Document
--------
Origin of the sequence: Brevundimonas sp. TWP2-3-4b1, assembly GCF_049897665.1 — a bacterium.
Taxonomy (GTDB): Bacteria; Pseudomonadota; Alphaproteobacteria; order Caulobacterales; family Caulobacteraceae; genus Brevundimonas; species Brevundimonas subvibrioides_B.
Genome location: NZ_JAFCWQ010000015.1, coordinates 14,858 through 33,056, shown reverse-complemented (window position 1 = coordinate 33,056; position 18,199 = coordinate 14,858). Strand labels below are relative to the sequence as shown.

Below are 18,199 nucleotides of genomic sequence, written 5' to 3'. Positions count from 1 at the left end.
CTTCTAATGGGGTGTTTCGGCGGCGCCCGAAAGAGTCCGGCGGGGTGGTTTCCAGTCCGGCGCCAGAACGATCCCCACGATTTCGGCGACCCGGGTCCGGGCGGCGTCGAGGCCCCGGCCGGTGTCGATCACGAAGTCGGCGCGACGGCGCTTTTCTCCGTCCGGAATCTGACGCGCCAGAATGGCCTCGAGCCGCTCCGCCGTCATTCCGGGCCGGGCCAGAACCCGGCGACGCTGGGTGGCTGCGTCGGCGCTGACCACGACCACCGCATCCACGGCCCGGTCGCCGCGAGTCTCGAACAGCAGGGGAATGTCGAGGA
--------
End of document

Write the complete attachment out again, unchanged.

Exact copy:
Origin of the sequence: Brevundimonas sp. TWP2-3-4b1, assembly GCF_049897665.1 — a bacterium.
Taxonomy (GTDB): Bacteria; Pseudomonadota; Alphaproteobacteria; order Caulobacterales; family Caulobacteraceae; genus Brevundimonas; species Brevundimonas subvibrioides_B.
Genome location: NZ_JAFCWQ010000015.1, coordinates 14,858 through 33,056, shown reverse-complemented (window position 1 = coordinate 33,056; position 18,199 = coordinate 14,858). Strand labels below are relative to the sequence as shown.

Below are 18,199 nucleotides of genomic sequence, written 5' to 3'. Positions count from 1 at the left end.
CTTCTAATGGGGTGTTTCGGCGGCGCCCGAAAGAGTCCGGCGGGGTGGTTTCCAGTCCGGCGCCAGAACGATCCCCACGATTTCGGCGACCCGGGTCCGGGCGGCGTCGAGGCCCCGGCCGGTGTCGATCACGAAGTCGGCGCGACGGCGCTTTTCTCCGTCCGGAATCTGACGCGCCAGAATGGCCTCGAGCCGCTCCGCCGTCATTCCGGGCCGGGCCAGAACCCGGCGACGCTGGGTGGCTGCGTCGGCGCTGACCACGACCACCGCATCCACGGCCCGGTCGCCGCGAGTCTCGAACAGCAGGGGAATGTCGAGGA